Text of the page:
The breath testing equipment used by law enforcement has certain parameters within which it operates. In certain circumstances these machines direct the operator to take specific steps in order to facilitate a valid reading. The DataMaster cdm, for example will generate a breath strip with “codes” on it if a test is not completed.
Frequently, when a person is deemed a “refusal” by law enforcement, the officer does not bother to retain the breath strip printout and simply notes in the police report that the individual did not blow hard enough or was attempting to “fool “the machine. A close review of the instrument usage log can provide valuable information to defend a refusal allegation both in court and at the Admin Per Se hearing with the DMV.
If an individual blows into a DataMaster and the machine generates a code “V” the operator is instructed on the printout that the last air sample was “invalid” and to “wait 15 minutes” until attempting a new test. The instrument usage log will contain the time of the first test, the code and the time of the subsequent test. If there is not a 15 minute period between the two tests it can be successfully argued that the officer, not the person attempting to complete the test, is responsible for the failure to complete the test.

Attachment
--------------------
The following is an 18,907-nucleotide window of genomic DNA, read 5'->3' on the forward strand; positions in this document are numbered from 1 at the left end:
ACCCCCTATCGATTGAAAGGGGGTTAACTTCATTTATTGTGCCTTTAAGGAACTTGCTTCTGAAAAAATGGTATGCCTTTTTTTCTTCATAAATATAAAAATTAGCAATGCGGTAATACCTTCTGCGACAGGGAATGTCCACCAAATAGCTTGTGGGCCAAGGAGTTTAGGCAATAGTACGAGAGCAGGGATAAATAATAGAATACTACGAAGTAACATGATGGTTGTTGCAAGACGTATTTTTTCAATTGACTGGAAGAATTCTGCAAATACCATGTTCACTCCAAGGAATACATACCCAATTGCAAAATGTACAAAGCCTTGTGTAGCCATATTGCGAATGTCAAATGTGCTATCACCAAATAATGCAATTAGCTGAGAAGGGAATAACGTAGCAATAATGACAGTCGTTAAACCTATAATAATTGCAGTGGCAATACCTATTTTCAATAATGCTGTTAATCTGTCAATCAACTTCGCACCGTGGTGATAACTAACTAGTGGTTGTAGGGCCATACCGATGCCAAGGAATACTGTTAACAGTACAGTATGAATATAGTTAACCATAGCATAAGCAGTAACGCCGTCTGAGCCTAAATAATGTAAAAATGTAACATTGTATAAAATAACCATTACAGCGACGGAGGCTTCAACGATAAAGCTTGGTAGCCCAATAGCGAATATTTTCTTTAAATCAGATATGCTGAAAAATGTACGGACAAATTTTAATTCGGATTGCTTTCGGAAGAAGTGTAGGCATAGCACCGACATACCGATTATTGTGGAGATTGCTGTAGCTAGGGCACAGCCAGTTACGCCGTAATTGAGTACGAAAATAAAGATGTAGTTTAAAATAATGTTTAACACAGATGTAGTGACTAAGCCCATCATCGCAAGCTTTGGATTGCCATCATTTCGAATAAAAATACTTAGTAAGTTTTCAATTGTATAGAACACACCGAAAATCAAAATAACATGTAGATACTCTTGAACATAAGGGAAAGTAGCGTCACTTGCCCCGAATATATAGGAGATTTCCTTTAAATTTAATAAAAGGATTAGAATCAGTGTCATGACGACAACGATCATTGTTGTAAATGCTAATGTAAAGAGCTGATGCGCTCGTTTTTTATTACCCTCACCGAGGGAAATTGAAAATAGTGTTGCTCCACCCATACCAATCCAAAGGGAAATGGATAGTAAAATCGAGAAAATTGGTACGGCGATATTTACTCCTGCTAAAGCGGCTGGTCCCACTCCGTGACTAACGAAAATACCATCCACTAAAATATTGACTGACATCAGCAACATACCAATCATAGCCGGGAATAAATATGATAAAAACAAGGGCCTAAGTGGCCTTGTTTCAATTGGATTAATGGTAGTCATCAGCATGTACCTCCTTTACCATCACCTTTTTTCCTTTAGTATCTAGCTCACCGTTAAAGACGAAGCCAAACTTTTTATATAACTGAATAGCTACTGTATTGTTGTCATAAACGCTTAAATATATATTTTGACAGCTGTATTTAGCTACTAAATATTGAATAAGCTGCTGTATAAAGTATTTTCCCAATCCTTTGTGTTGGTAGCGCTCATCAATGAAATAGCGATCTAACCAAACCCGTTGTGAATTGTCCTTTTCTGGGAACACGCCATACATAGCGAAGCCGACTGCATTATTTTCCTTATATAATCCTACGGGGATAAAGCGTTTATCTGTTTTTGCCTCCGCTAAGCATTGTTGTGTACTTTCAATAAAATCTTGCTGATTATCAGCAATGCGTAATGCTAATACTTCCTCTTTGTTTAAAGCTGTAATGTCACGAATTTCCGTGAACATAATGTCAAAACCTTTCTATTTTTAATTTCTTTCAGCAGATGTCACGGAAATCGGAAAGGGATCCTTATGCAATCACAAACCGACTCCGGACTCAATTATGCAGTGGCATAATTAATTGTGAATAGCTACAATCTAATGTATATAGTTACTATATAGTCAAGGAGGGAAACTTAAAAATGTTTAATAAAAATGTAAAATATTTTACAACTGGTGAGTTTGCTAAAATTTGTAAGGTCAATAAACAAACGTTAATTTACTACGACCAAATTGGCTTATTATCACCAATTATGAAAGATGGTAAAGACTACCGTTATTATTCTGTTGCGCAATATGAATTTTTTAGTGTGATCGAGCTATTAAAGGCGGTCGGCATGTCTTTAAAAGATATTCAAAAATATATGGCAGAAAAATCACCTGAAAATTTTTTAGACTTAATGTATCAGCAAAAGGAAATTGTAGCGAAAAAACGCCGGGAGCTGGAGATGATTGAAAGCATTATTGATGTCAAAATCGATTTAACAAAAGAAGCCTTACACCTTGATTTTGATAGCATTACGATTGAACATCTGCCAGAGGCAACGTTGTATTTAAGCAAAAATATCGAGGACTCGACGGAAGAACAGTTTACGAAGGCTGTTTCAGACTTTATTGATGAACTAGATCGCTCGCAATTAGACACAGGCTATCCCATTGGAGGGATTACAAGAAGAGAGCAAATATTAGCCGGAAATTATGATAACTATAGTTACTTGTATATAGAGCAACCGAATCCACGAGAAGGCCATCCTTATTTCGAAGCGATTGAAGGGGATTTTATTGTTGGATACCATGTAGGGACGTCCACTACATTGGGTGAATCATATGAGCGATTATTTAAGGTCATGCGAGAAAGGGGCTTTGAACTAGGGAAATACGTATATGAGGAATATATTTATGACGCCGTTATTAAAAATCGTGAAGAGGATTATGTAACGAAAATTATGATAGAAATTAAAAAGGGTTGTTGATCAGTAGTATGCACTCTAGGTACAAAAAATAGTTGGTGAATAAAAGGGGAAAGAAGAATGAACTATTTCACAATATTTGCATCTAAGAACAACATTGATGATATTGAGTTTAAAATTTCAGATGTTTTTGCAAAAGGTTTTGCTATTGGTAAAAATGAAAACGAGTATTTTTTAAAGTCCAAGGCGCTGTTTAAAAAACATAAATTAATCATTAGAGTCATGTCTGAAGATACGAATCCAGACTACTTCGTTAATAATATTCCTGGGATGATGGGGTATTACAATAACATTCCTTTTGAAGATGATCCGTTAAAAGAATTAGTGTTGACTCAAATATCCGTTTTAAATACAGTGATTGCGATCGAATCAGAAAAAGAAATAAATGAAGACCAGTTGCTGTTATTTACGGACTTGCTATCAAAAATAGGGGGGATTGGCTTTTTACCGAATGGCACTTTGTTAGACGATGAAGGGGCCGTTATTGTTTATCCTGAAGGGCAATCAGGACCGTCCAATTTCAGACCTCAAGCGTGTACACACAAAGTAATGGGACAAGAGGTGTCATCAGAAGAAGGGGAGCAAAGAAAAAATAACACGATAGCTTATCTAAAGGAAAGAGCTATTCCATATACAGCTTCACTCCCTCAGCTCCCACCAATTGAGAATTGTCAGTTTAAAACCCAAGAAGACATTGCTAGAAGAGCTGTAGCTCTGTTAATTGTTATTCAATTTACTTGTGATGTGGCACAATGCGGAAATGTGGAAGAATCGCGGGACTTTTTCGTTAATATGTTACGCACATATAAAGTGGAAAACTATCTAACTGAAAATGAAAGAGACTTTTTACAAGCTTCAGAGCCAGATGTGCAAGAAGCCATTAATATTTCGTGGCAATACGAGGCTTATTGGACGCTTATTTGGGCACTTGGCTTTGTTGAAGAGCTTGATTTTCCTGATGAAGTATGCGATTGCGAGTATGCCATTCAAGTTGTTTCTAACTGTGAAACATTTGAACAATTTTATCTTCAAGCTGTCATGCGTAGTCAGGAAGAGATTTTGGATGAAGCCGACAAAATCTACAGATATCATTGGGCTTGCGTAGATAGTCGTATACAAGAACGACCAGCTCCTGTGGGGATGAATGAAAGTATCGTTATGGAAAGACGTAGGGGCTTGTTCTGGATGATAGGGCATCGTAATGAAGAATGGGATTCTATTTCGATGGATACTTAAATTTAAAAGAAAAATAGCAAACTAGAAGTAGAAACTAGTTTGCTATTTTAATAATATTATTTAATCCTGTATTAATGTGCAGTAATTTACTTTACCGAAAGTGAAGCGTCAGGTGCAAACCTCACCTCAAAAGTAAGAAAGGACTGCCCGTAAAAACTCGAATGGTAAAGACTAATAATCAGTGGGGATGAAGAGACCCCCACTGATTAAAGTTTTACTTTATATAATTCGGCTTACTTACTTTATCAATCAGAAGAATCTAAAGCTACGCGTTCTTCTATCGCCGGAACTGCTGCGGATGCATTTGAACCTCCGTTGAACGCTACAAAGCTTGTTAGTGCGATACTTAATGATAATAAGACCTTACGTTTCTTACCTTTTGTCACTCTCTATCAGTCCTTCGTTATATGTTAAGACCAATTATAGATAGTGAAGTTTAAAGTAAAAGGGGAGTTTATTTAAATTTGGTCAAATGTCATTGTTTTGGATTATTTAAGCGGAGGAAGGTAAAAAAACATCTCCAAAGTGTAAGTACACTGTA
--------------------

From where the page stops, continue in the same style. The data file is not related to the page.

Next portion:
A breath testing instrument, as prosecutors and hearing officers like to refer to it, is simply a machine. If the operator of the machine does not follow the manufacturer’s directions and uses the machine outside the parameters for which it was designed, it is not the fault of the individual attempting to complete the test if the machine does not generate rate a result.
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